They have waited, largely forgotten, beneath the waves while humans plundered fish populations and caused the oceans to warm.
Now, scientists believe, the time of the tentacled ones may have arrived.
Around the world, experts have catalogued a significant increase in numbers of cephalopods — which include octopuses, squid, and cuttlefish — over the past six decades.
As populations of many fish species fall, the multi-limbed creatures, the biggest, most intelligent and mobile molluscs on the planet, appear to be flourishing.
Zoe Doubleday, from Australia’s Environment Institute at the University of Adelaide, said: “Our analyses showed that cephalopod abundance has increased since the 1950s, a result that was remarkably consistent across three distinct groups.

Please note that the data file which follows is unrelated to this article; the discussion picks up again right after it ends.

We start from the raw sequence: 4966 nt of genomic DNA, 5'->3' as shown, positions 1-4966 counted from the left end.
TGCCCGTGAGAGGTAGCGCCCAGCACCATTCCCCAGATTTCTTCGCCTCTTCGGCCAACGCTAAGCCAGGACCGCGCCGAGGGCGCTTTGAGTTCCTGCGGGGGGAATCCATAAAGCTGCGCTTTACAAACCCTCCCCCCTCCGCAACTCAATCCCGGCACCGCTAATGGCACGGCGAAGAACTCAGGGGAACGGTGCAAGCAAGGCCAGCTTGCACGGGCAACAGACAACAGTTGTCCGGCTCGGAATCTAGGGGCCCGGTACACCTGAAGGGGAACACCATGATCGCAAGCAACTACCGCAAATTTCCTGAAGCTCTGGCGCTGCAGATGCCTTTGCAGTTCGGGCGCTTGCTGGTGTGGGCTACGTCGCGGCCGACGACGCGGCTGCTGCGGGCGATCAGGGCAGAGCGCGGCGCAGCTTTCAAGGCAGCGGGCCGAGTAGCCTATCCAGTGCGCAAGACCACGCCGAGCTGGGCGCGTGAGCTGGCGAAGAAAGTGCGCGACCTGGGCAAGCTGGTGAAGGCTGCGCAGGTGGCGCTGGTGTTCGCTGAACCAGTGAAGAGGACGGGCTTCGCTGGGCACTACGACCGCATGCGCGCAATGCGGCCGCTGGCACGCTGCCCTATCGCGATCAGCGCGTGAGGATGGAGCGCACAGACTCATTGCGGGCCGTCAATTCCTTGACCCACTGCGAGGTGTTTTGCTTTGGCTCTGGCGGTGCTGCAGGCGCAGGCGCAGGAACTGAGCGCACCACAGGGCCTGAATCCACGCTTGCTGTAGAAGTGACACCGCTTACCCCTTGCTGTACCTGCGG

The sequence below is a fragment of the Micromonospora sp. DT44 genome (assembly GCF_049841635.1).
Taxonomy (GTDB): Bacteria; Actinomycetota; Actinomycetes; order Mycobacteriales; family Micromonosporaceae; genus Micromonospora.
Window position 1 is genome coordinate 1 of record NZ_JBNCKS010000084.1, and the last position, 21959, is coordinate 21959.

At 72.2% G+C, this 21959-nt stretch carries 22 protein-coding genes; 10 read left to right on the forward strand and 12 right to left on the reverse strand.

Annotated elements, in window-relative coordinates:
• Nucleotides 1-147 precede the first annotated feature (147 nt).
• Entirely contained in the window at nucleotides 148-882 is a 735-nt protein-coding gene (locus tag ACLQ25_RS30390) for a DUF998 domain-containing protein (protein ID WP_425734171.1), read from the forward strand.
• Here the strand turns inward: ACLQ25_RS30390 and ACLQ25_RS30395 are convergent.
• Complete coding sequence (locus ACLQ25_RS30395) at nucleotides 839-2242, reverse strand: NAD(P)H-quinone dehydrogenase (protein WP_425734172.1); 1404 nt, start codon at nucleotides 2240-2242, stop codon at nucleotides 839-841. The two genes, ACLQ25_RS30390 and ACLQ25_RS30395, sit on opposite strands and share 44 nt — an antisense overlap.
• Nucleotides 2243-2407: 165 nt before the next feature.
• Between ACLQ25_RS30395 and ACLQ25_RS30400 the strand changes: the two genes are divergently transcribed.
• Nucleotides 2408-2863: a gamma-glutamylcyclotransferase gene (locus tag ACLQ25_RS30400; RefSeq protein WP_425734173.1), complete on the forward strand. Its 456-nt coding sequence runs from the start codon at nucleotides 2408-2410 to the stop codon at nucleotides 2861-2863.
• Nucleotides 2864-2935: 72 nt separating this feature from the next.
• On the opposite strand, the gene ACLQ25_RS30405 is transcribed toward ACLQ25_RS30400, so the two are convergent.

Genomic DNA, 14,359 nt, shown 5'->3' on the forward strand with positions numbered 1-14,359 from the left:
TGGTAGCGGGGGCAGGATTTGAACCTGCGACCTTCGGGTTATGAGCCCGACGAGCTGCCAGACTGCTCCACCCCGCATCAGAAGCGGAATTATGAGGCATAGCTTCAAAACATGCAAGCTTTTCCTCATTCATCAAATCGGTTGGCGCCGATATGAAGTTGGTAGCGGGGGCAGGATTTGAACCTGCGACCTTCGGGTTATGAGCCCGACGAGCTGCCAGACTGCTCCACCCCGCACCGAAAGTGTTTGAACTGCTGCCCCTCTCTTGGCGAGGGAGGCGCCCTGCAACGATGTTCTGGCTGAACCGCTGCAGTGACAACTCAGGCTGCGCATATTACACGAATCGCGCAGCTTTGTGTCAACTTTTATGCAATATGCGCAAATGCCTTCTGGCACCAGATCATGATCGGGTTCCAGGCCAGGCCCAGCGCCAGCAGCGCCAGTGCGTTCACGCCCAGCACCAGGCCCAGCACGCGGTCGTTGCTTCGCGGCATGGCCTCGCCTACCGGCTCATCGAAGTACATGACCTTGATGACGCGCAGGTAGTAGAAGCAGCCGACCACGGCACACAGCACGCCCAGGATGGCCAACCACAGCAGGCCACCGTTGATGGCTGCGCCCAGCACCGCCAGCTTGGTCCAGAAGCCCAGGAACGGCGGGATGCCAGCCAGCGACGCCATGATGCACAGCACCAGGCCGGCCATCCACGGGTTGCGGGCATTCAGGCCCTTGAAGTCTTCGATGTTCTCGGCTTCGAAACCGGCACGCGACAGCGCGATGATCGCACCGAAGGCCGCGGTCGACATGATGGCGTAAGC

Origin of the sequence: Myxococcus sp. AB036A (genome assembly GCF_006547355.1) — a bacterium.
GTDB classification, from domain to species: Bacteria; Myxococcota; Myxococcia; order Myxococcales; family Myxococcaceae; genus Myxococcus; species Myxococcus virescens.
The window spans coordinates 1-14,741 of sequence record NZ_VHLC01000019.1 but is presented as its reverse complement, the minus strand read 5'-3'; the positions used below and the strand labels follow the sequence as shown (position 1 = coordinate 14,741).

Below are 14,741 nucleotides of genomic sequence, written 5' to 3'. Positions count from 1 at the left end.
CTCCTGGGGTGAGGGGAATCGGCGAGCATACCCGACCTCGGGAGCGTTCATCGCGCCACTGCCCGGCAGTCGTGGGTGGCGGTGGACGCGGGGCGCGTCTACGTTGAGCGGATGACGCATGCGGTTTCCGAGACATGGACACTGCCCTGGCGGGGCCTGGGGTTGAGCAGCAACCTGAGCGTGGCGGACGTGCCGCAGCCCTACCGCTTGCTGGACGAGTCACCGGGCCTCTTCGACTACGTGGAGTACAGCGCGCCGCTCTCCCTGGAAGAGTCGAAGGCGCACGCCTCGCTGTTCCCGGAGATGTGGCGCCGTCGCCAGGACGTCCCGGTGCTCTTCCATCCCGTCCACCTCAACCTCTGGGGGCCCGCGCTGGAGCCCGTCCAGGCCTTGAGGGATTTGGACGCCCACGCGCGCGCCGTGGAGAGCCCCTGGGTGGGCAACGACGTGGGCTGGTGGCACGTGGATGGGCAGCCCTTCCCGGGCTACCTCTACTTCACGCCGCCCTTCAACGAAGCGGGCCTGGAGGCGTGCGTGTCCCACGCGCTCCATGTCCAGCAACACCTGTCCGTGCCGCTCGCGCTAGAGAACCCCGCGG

“Cephalopods are notoriously variable, and population abundance can fluctuate wildly, both within and among species.
"The fact that we observed consistent, long-term increases in three diverse groups of cephalopods, which inhabit everything from rock pools to open oceans, is remarkable.”
The ‘brainy’ invertebrates have evolved some extraordinary adaptive traits, including suckered tentacles, camera-like eyes, colour-changing skin and complex learning behaviour.
One group of scientists who mapped the octopus genetic code said the animal was so strange it could be viewed as an ‘alien’ from another world.
Cephalopods may be able to cope with changing environmental conditions, such as rising temperature, better than many other marine species, said Dr Doubleday.
Overfishing may have also contributed to their success, the researchers believe.
The study, published in the journal Current Biology, was prompted by concern over declining numbers of the Giant Australian Cuttlefish at its chief breeding ground in South Australia’s Spencer Gulf.
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